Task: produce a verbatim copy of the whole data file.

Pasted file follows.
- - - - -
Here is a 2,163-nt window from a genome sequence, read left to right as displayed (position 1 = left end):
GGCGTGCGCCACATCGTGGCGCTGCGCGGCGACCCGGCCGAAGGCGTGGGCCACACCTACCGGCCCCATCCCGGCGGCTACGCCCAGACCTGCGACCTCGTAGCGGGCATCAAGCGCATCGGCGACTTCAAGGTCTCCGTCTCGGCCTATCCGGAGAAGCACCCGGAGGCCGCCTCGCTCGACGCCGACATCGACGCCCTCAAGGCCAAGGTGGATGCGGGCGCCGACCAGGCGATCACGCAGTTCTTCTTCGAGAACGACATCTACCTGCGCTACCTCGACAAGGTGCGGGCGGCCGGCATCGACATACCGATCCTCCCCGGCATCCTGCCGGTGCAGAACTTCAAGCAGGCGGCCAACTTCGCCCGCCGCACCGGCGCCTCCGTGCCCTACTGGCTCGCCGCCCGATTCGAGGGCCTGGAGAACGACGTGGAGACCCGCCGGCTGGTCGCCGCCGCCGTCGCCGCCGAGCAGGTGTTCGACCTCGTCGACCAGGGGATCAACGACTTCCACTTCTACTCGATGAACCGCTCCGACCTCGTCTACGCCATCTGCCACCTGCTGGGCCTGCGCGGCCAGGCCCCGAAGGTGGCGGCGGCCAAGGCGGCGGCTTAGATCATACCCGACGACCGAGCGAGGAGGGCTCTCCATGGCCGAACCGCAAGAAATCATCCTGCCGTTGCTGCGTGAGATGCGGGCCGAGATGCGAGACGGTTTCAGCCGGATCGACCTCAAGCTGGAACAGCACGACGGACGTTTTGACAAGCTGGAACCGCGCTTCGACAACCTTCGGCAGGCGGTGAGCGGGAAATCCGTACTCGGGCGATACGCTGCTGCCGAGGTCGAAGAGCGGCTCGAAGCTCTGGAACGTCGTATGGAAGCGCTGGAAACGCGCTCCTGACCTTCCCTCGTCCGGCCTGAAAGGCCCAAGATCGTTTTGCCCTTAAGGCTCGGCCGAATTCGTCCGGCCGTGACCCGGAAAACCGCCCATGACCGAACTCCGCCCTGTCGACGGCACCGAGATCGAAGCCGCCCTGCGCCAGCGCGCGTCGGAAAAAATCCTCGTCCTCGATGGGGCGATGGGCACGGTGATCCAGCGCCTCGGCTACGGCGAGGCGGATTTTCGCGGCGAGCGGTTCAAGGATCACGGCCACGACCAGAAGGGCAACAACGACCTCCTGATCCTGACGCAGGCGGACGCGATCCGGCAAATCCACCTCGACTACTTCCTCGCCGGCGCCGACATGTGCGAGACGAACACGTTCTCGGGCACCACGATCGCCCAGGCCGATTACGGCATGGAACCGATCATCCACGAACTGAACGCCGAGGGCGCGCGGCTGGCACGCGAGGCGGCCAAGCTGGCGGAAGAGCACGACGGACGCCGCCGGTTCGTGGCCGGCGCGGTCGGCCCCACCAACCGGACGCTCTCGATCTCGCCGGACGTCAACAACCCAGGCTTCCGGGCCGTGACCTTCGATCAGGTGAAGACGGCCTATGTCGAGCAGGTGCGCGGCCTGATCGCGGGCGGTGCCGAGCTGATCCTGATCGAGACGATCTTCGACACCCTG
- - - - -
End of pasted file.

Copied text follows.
Here is a 2,163-nt window from a genome sequence, read left to right as displayed (position 1 = left end):
GGCGTGCGCCACATCGTGGCGCTGCGCGGCGACCCGGCCGAAGGCGTGGGCCACACCTACCGGCCCCATCCCGGCGGCTACGCCCAGACCTGCGACCTCGTAGCGGGCATCAAGCGCATCGGCGACTTCAAGGTCTCCGTCTCGGCCTATCCGGAGAAGCACCCGGAGGCCGCCTCGCTCGACGCCGACATCGACGCCCTCAAGGCCAAGGTGGATGCGGGCGCCGACCAGGCGATCACGCAGTTCTTCTTCGAGAACGACATCTACCTGCGCTACCTCGACAAGGTGCGGGCGGCCGGCATCGACATACCGATCCTCCCCGGCATCCTGCCGGTGCAGAACTTCAAGCAGGCGGCCAACTTCGCCCGCCGCACCGGCGCCTCCGTGCCCTACTGGCTCGCCGCCCGATTCGAGGGCCTGGAGAACGACGTGGAGACCCGCCGGCTGGTCGCCGCCGCCGTCGCCGCCGAGCAGGTGTTCGACCTCGTCGACCAGGGGATCAACGACTTCCACTTCTACTCGATGAACCGCTCCGACCTCGTCTACGCCATCTGCCACCTGCTGGGCCTGCGCGGCCAGGCCCCGAAGGTGGCGGCGGCCAAGGCGGCGGCTTAGATCATACCCGACGACCGAGCGAGGAGGGCTCTCCATGGCCGAACCGCAAGAAATCATCCTGCCGTTGCTGCGTGAGATGCGGGCCGAGATGCGAGACGGTTTCAGCCGGATCGACCTCAAGCTGGAACAGCACGACGGACGTTTTGACAAGCTGGAACCGCGCTTCGACAACCTTCGGCAGGCGGTGAGCGGGAAATCCGTACTCGGGCGATACGCTGCTGCCGAGGTCGAAGAGCGGCTCGAAGCTCTGGAACGTCGTATGGAAGCGCTGGAAACGCGCTCCTGACCTTCCCTCGTCCGGCCTGAAAGGCCCAAGATCGTTTTGCCCTTAAGGCTCGGCCGAATTCGTCCGGCCGTGACCCGGAAAACCGCCCATGACCGAACTCCGCCCTGTCGACGGCACCGAGATCGAAGCCGCCCTGCGCCAGCGCGCGTCGGAAAAAATCCTCGTCCTCGATGGGGCGATGGGCACGGTGATCCAGCGCCTCGGCTACGGCGAGGCGGATTTTCGCGGCGAGCGGTTCAAGGATCACGGCCACGACCAGAAGGGCAACAACGACCTCCTGATCCTGACGCAGGCGGACGCGATCCGGCAAATCCACCTCGACTACTTCCTCGCCGGCGCCGACATGTGCGAGACGAACACGTTCTCGGGCACCACGATCGCCCAGGCCGATTACGGCATGGAACCGATCATCCACGAACTGAACGCCGAGGGCGCGCGGCTGGCACGCGAGGCGGCCAAGCTGGCGGAAGAGCACGACGGACGCCGCCGGTTCGTGGCCGGCGCGGTCGGCCCCACCAACCGGACGCTCTCGATCTCGCCGGACGTCAACAACCCAGGCTTCCGGGCCGTGACCTTCGATCAGGTGAAGACGGCCTATGTCGAGCAGGTGCGCGGCCTGATCGCGGGCGGTGCCGAGCTGATCCTGATCGAGACGATCTTCGACACCCTG